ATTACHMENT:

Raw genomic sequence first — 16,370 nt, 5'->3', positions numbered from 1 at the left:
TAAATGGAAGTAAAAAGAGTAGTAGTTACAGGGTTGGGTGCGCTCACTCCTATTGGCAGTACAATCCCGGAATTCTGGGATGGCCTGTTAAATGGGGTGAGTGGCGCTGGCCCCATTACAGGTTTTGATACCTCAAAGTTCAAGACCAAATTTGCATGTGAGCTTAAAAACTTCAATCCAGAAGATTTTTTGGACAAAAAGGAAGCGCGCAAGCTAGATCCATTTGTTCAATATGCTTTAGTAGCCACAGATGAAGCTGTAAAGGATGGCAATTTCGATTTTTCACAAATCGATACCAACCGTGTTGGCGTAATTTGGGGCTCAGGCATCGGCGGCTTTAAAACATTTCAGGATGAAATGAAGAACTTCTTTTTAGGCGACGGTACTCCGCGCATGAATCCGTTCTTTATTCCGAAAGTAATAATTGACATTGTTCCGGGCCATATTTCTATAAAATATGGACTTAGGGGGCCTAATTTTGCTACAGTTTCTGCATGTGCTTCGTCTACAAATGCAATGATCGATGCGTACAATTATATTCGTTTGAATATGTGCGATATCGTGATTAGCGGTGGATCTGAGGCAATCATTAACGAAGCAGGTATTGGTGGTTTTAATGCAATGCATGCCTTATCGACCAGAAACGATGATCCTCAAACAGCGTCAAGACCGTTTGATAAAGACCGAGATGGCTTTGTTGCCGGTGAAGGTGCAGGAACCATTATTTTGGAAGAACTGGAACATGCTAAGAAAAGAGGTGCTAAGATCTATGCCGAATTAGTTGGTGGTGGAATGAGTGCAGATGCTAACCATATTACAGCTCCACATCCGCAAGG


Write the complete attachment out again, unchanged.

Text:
Raw genomic sequence first — 16,370 nt, 5'->3', positions numbered from 1 at the left:
TAAATGGAAGTAAAAAGAGTAGTAGTTACAGGGTTGGGTGCGCTCACTCCTATTGGCAGTACAATCCCGGAATTCTGGGATGGCCTGTTAAATGGGGTGAGTGGCGCTGGCCCCATTACAGGTTTTGATACCTCAAAGTTCAAGACCAAATTTGCATGTGAGCTTAAAAACTTCAATCCAGAAGATTTTTTGGACAAAAAGGAAGCGCGCAAGCTAGATCCATTTGTTCAATATGCTTTAGTAGCCACAGATGAAGCTGTAAAGGATGGCAATTTCGATTTTTCACAAATCGATACCAACCGTGTTGGCGTAATTTGGGGCTCAGGCATCGGCGGCTTTAAAACATTTCAGGATGAAATGAAGAACTTCTTTTTAGGCGACGGTACTCCGCGCATGAATCCGTTCTTTATTCCGAAAGTAATAATTGACATTGTTCCGGGCCATATTTCTATAAAATATGGACTTAGGGGGCCTAATTTTGCTACAGTTTCTGCATGTGCTTCGTCTACAAATGCAATGATCGATGCGTACAATTATATTCGTTTGAATATGTGCGATATCGTGATTAGCGGTGGATCTGAGGCAATCATTAACGAAGCAGGTATTGGTGGTTTTAATGCAATGCATGCCTTATCGACCAGAAACGATGATCCTCAAACAGCGTCAAGACCGTTTGATAAAGACCGAGATGGCTTTGTTGCCGGTGAAGGTGCAGGAACCATTATTTTGGAAGAACTGGAACATGCTAAGAAAAGAGGTGCTAAGATCTATGCCGAATTAGTTGGTGGTGGAATGAGTGCAGATGCTAACCATATTACAGCTCCACATCCGCAAGG